Benthic algae

Benthic algae


Kelp forest in Þistilfjörður, N.E. Iceland

Photo: Erlendur Bogason


A few cods in a kelp forest

Photo: Erlendur Bogason

Benthic algae usually cover hard bottoms from the seashore down to 20 to 40 m depth, depending on the clarity of the ocean. Below that level, insufficient sunlight hampers their growth. Where the bottom is sandy or muddy the benthic algae cannot attach themselves as they have no roots. In some of these soft bottom areas, where the ocean is calm enough, marine grasses (Zoostera sp.) are able to live. These are not algae but higher plants as most plants on land. Apart from this, algae dominate the plant life in the ocean around Iceland.

Importance of benthic algae

Benthic algae are a source of food, energy and cover for many organisms. Dead algae also drift to the open ocean and are a source of food for detritus and filter feeders in ecosystems further away. In this way, the productivity of the benthic algae in shallow waters directly or indirectly affects the efficiency of the entire marine ecosystem.

The primary production per m2 of the kelp forests is among the highest in the world, comparable to the jungles of the tropics. Therefore, kelp forests are the highest primary production ecosystems in Iceland per m2, on land or water. But as mentioned before, the kelp forests cover a relatively small area compared to the open ocean where the phytoplankton dominates, and therefore their contribution to total primary production is relatively small.

The algae cover is notably zoned; different species adapt to different depths or are pushed by competition into marginal zones. In general, physical factors, such as air temperature, salinity or draught, control what species can live in the upper parts of the seashore, but biological factors, such as competition and grazing, control the species composition further down in the ocean.

Groups of benthic algae

Benthic algae are generally split into three main groups, green algae (Chlorophyta), brown algae (Phaeophyta) and red algae (Rhodophyta), named after the different colouration caused by different pigments in these groups. Species from all groups occur at various depths but in general the green algae are most common in the upper part of the shore, brown algae in the lower part of the seashore and shallower part of the ocean. Below that the red algae are the most common.

The brown algae are largest and most conspicuous. Almost all the large algae species found on the seashore and in shallow waters are brown algae, usually referred to as kelp. These form kelp forests in the ocean that are structurally similar to forests on land. As in forests on land, many other species of animals and algae are able to thrive in between the large kelp; many species also live on the kelp branches.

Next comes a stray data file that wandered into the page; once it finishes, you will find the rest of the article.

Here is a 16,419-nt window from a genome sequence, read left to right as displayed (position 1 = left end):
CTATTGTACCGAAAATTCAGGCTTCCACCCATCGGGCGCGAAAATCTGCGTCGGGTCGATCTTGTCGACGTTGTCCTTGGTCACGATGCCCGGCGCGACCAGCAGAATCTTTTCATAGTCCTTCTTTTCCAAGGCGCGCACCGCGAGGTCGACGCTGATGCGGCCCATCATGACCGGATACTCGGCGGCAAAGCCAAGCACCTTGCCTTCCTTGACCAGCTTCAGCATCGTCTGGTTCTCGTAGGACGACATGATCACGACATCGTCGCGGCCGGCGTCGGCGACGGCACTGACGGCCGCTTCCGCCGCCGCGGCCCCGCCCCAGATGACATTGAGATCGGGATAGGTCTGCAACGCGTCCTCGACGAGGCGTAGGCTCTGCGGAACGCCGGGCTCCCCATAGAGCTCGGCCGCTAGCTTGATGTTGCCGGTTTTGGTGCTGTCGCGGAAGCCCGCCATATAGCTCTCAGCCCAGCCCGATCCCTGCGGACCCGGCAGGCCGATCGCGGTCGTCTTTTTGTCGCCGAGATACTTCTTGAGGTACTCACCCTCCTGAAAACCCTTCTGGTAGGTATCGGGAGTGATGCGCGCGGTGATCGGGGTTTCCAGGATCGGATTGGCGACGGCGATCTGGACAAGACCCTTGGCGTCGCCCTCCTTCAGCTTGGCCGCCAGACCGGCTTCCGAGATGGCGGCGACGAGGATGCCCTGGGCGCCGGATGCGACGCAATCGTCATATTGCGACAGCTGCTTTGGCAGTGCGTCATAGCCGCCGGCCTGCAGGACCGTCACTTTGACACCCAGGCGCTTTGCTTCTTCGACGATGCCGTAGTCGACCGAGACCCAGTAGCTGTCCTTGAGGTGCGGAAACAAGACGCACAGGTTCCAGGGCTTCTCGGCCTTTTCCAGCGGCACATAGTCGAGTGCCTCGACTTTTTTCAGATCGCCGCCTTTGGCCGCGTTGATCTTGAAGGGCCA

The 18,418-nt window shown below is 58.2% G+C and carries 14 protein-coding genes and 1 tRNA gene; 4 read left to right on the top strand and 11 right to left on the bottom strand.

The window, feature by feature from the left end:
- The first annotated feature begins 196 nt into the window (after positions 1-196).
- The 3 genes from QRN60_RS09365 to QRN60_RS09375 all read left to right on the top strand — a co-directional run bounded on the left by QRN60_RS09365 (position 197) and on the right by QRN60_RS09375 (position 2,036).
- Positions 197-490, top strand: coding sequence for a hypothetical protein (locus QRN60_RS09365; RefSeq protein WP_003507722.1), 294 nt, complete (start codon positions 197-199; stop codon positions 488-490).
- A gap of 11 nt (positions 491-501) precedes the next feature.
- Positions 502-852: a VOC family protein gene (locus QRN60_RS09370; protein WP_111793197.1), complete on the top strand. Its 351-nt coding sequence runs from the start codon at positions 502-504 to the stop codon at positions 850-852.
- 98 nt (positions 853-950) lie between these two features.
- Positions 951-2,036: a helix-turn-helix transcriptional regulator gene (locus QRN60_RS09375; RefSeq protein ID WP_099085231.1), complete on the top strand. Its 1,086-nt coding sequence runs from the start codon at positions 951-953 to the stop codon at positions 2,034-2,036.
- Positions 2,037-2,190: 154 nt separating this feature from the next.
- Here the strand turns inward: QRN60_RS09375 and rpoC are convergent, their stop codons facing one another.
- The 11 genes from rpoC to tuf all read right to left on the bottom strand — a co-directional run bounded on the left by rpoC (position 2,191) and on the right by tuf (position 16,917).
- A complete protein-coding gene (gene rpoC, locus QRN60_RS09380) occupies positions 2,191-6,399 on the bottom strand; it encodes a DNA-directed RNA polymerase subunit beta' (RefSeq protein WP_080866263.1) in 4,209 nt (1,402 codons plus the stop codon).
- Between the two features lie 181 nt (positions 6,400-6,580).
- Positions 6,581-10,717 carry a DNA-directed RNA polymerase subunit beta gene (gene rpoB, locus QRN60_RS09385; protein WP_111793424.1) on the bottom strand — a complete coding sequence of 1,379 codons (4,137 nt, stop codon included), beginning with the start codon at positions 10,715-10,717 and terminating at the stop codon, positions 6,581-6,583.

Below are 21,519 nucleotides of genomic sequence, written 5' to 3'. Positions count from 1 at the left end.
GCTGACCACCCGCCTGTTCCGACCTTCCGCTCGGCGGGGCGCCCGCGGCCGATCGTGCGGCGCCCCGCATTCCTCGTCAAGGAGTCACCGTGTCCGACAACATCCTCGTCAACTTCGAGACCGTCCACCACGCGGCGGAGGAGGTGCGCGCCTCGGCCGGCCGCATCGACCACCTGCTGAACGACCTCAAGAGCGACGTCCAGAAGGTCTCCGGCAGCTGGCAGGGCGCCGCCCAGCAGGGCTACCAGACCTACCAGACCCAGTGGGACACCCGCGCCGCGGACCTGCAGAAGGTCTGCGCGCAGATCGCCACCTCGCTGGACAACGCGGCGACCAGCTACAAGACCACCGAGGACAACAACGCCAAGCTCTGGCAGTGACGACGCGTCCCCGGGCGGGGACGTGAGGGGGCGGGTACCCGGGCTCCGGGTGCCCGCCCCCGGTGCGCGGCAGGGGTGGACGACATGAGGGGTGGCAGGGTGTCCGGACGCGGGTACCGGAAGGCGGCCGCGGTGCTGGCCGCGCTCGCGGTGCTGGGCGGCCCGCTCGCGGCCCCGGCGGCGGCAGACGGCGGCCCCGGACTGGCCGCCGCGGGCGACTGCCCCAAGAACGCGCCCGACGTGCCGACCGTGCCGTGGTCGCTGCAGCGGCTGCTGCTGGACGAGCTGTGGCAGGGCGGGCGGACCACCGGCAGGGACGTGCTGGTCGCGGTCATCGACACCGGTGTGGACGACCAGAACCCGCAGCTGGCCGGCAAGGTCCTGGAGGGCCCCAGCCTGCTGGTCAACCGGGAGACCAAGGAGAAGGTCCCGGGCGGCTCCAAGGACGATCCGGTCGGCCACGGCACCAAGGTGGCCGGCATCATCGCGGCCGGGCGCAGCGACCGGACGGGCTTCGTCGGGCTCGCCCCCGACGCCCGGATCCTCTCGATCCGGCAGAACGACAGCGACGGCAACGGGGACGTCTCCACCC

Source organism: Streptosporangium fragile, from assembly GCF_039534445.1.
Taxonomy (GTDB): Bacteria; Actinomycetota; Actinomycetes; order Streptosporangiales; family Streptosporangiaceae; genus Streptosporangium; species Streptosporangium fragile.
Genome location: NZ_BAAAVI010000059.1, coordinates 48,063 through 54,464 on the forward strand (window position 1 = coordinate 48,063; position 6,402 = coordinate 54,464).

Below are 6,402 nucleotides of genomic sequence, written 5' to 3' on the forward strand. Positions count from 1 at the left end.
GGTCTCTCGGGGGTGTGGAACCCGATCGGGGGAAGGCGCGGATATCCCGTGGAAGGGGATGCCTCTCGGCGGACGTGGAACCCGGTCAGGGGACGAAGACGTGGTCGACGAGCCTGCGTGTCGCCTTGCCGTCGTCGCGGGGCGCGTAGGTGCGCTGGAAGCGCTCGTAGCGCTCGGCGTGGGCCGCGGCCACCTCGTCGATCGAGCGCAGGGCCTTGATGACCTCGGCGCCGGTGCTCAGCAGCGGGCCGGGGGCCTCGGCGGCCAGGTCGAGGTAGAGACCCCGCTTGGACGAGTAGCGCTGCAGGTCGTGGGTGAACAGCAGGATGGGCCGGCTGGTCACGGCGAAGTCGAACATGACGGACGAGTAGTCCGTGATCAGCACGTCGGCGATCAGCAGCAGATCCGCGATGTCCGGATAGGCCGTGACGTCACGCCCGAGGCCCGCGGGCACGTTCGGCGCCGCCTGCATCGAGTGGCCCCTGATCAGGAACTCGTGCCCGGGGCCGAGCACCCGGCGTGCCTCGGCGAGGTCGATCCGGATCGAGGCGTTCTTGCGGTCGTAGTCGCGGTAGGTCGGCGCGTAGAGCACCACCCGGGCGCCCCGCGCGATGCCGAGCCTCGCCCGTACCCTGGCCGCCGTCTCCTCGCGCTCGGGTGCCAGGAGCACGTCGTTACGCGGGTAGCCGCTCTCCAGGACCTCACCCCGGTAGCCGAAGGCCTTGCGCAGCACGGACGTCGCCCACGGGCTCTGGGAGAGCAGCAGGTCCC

The dominant algae or seaweed species on the Icelandic seashore are knotted wrach (Ascophyllum nodosum) and several species of the genus Fucus. Below the seashore, much larger species of the genus Laminaria dominate the kelp forests of the North Atlantic (including Icelandic waters). Further down, where the large kelp species cannot live, coralline algae can cover the bottom; these are red algae. Over long time-scales dead coralline algae can form thick sediments of calcium which are called mearl beds.

Utilization of benthic algae

Benthic algae have been utilized in Iceland for centuries. They were used as sheep food, fertilizers and for burning in stoves. They are actually very bad for that, but general lack of other things to burn forced many Icelanders to use kelp for that purpose. Some species are also edible and provided an important food source in some areas. Benthic algae are rarely eaten today, except as rare exotic food and with sushi that has recently become popular in Iceland as well as in other western countries. Still about 20,000 t of knotted wrach and 4,000 t of oarweed kelp (Laminaria digitata) are harvested in Breiðafjörður, western Iceland, primarily to produce alginates, feed supplements and fertilizers. Geothermal energy is used in this process. Recently mearl sediments have been harvested for fertilizers.

References and further information

  • Gunnarsson, K., Jónsson, G., & Pálsson, Ó. K. (1998). Sjávarnytjar við Ísland (Marine resources in Icelandic waters). Reykjavík: Mál og Menning, 280 pp. (in Icelandic)
  • Munda, Ivka M. (1987). Distribution and use of some economically important seaweeds in Iceland. Hydrobiologia 151/152, 257-260
  • Munda, Ivka M. (1992). Gradient in seaweed vegetation patterns along the North Icelandic coast, related to hydrographic conditions. Hydrobiologia 242 (3), 133-147

Hreiðar Þór Valtýsson, University of Akureyri